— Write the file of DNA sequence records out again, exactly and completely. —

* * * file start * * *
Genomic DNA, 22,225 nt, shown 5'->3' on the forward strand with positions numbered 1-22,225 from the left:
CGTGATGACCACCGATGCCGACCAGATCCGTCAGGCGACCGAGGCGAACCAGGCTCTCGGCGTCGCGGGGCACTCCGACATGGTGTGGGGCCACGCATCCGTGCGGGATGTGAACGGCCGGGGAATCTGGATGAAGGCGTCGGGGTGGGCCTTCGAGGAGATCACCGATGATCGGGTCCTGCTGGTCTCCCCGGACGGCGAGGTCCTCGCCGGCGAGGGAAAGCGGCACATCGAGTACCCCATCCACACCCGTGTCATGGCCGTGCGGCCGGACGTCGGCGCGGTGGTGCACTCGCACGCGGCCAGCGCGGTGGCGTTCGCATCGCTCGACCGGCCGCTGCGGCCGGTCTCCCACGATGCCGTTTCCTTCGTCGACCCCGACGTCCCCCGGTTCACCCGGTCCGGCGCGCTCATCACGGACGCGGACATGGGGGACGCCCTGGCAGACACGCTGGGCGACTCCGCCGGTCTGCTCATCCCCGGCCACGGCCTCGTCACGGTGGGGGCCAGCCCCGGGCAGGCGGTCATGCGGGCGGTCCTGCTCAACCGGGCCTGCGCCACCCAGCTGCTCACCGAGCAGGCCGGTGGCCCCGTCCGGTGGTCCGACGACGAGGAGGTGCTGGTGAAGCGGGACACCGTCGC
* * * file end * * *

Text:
Genomic DNA, 22,225 nt, shown 5'->3' on the forward strand with positions numbered 1-22,225 from the left:
CGTGATGACCACCGATGCCGACCAGATCCGTCAGGCGACCGAGGCGAACCAGGCTCTCGGCGTCGCGGGGCACTCCGACATGGTGTGGGGCCACGCATCCGTGCGGGATGTGAACGGCCGGGGAATCTGGATGAAGGCGTCGGGGTGGGCCTTCGAGGAGATCACCGATGATCGGGTCCTGCTGGTCTCCCCGGACGGCGAGGTCCTCGCCGGCGAGGGAAAGCGGCACATCGAGTACCCCATCCACACCCGTGTCATGGCCGTGCGGCCGGACGTCGGCGCGGTGGTGCACTCGCACGCGGCCAGCGCGGTGGCGTTCGCATCGCTCGACCGGCCGCTGCGGCCGGTCTCCCACGATGCCGTTTCCTTCGTCGACCCCGACGTCCCCCGGTTCACCCGGTCCGGCGCGCTCATCACGGACGCGGACATGGGGGACGCCCTGGCAGACACGCTGGGCGACTCCGCCGGTCTGCTCATCCCCGGCCACGGCCTCGTCACGGTGGGGGCCAGCCCCGGGCAGGCGGTCATGCGGGCGGTCCTGCTCAACCGGGCCTGCGCCACCCAGCTGCTCACCGAGCAGGCCGGTGGCCCCGTCCGGTGGTCCGACGACGAGGAGGTGCTGGTGAAGCGGGACACCGTCGC